The conclusion that “the Church is Israel” is to interpret scripture allegorically, not literally. In answer to the first question, “How did replacement theology ever come to dominate the teaching of the Church?” – it is the natural outcome of allegorization.
The reader may ask, “If, since the Protestant Reformation, allegorization is no longer regarded as a valid method of interpretation of scripture, and evangelical scholars follow the Bible more literally, why hasn’t replacement theology been permanently rejected?” It is true that while many in these circles have rejected replacement theology, the belief continues to persist. How is this possible? Church doctrines that have originated with some of her most respected past theologians and leaders, and which have been accepted beliefs over many centuries, rarely disappear overnight.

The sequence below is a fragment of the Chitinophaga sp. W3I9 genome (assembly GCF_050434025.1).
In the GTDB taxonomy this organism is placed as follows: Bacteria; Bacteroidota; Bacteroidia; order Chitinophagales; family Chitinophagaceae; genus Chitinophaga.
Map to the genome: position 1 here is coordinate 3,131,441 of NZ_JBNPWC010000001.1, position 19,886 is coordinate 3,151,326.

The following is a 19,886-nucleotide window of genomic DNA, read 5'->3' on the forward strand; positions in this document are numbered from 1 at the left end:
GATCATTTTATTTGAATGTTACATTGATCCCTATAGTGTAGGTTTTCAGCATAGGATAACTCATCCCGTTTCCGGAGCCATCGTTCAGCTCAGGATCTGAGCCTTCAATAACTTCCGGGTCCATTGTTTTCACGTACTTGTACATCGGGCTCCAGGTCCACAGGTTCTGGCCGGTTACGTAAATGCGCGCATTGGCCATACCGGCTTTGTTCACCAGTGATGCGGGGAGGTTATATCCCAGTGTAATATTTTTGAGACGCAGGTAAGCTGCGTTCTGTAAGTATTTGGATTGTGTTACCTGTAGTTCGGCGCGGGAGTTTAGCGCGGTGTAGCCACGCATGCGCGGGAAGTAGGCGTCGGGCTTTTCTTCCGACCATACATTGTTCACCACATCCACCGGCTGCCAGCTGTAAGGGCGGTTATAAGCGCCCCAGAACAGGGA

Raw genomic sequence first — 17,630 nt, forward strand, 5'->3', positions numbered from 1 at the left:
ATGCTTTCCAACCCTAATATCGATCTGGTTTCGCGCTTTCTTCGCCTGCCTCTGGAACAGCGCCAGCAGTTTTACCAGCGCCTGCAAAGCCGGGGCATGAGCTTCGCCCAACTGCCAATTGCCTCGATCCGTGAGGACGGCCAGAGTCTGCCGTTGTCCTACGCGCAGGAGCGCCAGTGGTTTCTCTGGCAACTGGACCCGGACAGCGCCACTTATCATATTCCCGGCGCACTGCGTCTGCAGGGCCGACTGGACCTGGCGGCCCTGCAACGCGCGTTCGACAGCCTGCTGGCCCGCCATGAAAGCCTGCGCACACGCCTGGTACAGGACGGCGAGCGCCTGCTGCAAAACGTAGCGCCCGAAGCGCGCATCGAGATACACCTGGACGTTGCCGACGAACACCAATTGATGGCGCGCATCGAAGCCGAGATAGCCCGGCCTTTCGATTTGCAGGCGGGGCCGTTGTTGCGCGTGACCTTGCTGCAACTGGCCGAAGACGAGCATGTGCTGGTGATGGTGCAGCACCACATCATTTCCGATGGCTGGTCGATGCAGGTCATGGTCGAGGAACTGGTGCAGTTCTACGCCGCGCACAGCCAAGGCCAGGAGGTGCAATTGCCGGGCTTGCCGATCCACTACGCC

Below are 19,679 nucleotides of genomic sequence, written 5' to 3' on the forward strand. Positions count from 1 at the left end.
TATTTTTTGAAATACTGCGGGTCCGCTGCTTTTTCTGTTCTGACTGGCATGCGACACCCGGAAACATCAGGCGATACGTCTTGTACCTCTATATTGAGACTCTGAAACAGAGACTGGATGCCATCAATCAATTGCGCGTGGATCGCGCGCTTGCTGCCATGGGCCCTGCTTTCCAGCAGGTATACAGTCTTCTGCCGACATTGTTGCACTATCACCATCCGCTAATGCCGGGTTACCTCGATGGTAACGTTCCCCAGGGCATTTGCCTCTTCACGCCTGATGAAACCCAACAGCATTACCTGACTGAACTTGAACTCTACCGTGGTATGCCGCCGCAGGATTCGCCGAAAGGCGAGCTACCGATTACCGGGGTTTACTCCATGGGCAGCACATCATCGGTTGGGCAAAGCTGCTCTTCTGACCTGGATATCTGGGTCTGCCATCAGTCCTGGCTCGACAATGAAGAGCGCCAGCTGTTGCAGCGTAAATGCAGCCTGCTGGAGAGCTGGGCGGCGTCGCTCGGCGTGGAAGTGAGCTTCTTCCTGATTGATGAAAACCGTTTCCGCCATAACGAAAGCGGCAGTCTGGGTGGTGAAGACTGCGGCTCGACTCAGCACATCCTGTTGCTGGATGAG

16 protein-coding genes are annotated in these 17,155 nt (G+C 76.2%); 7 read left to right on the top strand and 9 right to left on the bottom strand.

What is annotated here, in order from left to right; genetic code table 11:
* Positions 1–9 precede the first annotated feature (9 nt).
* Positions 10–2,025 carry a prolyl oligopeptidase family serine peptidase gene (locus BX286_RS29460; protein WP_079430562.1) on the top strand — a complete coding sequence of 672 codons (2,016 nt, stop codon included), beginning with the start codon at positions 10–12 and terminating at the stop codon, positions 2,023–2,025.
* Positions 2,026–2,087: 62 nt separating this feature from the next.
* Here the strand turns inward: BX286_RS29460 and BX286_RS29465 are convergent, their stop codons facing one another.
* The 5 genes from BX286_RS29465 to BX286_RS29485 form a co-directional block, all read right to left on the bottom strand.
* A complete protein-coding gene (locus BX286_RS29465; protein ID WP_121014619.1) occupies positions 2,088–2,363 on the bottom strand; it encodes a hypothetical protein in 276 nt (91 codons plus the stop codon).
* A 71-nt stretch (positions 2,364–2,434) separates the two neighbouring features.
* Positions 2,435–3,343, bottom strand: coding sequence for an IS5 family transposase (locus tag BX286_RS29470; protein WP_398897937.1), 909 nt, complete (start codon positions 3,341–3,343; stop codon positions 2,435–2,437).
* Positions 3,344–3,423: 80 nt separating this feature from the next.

Replacement Theology is not merely the by-product of allegorization. This view was able to dominate the teaching of the Church for a second principal reason: replacement theology seems to be backed up by history.
I will explain. A fundamental assumption of replacement theology is that because Israel rejected Jesus as Messiah, God has cast off the Jewish people as a chosen nation. Consequently, in judgment, God has dispersed the Jews into the nations. The land of Canaan, promised to Abraham and his seed has been forfeited and the Jews no longer have a legal claim to it.
When we look at what has happened to the Jews since the first century, replacement theology would certainly appear to have history on its side – at least until recently. On the surface the evidence is substantial.
Within a generation of the crucifixion of Yeshua, the Roman army ransacked the city of Jerusalem, totally destroyed the temple and with it the sacrificial system of worship. They uprooted the Jews from the land and carried them off to various parts of the empire. To the early Church Fathers, these events were convincing proofs that God was finished with Israel and that the Church had assumed Israel’s former role in the purposes of God.